Jaume I University (SPAIN)
About this paper:
Appears in: INTED2015 Proceedings
Publication year: 2015
Pages: 4557-4562
ISBN: 978-84-606-5763-7
ISSN: 2340-1079
Conference name: 9th International Technology, Education and Development Conference
Dates: 2-4 March, 2015
Location: Madrid, Spain
Are all students performing metacognition when learning? How can teachers be sure of it?

It is believed that successful knowledge acquisition requires the use of metacognitive skills. This is the raison d’être for the ConverStand software, designed to bring unconscious metacognition to a conscious process. This explicit utilization of metacognitive strategies will make students able to develop “more sophisticated and academically oriented” skills. (Veenman et al, 2006, p. 8).

Metacognition was first explained in the mid-1970s as the knowledge about and regulation of one’s cognitive activities in learning processes, as thinking about one’s thinking and regulation of that thinking (Flavell, 1979; Brown, 1978). Nowadays, its importance has been stressed by Öz (2014, chap.7, p. 139): “metacognition is an increasingly important cognitive factor in applied linguistics as well as educational, cognitive, and developmental psychology”.

It is in this background that the ConverStand software is born as an idea. Its name is a mixture of two words: conversation and understand. This software enhances the development and settlement of students’ metacognitive strategies. It puts together verbalized metacognitive knowledge and self-instructions, this is, cognitive activities which imply metacognition (see Veenman et al., 2006).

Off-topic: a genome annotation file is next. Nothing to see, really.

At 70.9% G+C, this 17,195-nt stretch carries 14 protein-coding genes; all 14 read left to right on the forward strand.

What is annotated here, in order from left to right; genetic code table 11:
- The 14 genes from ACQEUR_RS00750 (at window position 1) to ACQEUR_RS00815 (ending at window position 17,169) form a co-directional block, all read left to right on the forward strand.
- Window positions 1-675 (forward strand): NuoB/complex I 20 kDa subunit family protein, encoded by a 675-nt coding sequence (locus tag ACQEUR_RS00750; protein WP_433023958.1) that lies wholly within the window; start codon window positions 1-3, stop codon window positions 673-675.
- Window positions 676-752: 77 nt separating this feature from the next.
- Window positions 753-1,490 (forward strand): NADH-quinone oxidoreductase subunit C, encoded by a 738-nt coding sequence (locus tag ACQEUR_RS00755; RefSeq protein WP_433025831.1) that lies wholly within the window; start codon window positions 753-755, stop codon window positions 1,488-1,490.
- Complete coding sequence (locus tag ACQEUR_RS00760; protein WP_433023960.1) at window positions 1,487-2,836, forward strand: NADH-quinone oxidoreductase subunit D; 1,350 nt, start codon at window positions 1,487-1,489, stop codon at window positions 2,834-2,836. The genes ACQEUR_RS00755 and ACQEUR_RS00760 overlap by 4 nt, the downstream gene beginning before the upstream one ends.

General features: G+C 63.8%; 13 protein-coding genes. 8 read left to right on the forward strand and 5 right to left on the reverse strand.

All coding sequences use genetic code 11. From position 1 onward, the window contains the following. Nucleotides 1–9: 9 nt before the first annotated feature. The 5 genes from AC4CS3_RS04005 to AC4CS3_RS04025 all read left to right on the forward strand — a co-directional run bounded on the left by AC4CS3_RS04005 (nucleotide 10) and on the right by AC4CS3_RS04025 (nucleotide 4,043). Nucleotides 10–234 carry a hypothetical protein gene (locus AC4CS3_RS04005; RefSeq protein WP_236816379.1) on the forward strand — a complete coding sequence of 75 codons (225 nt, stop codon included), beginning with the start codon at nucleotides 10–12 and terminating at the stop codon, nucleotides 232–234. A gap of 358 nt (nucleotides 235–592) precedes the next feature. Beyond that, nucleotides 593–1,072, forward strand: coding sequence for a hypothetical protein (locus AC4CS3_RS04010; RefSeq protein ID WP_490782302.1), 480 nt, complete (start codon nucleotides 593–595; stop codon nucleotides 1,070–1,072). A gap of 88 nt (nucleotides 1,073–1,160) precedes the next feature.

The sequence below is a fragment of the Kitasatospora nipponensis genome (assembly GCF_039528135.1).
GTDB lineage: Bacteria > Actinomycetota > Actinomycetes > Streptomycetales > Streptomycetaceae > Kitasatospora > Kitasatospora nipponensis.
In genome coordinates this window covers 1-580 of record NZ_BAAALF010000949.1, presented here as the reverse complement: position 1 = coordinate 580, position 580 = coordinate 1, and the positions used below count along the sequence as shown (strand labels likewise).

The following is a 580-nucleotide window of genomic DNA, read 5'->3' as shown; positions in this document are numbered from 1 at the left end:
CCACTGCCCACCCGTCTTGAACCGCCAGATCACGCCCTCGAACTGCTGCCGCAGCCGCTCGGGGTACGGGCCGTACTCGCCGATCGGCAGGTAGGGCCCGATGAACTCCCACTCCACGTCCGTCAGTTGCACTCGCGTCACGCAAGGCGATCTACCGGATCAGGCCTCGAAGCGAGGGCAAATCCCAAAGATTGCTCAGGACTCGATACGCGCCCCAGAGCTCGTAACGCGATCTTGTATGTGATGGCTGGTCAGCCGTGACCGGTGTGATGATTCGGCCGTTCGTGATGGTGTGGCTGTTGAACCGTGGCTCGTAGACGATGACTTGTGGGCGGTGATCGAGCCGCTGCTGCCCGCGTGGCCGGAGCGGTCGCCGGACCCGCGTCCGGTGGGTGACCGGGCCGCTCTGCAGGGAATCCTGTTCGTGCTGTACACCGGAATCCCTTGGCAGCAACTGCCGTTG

The software works as a written conversation between student and a wise character (an avatar). It uses a very familiar interface for students (like a WhatsappTM conversation). This conversation takes place twice. First, before the start of a new lesson in order to assess the students’ previous knowledge and objectives to acquire, and second, after the end of that lesson in order to asses the real acquired knowledge. This process must occur outside the classroom.

We know from the literature that there are many methods to assess metacognitition (questionnaires, interviews, thinking-aloud protocols, stimulated recall, and on-line computer-logfile registration); the ConverStand software mixes all these methods in a funny and familiar way for students.
The backend of the software works mainly with keywords labelled according to the different cognitive domains (this is, subjects, and within the subjects, lessons). These keywords will be extracted from the analysis of different corpora, and they allow the wise character guide the conversation. According to the student's responses, the software detects certain keywords and continues the conversation in one way or another.

At the end of each conversation (this is, at the end of each lesson), students will be able to keep the conversation in a pdf format and send it to the teacher. Thus, teachers will be able to assess the student’s knowledge about the lesson, and evaluate their teaching practice as well (for instance, if a lot of students have problems in the same questions, it may be because something wasn’t taught clearly enough).

All in all, the ConverStand software will help us not only to examine whether the development of metacognitive skills helps students improve or not in formal educational settings, but also to analyze whether metacognitive skills extend student’s intelligence or not.
Metacognition, metacognitive strategies, higher education, ICT, technology, knowledge acquisition, converstand.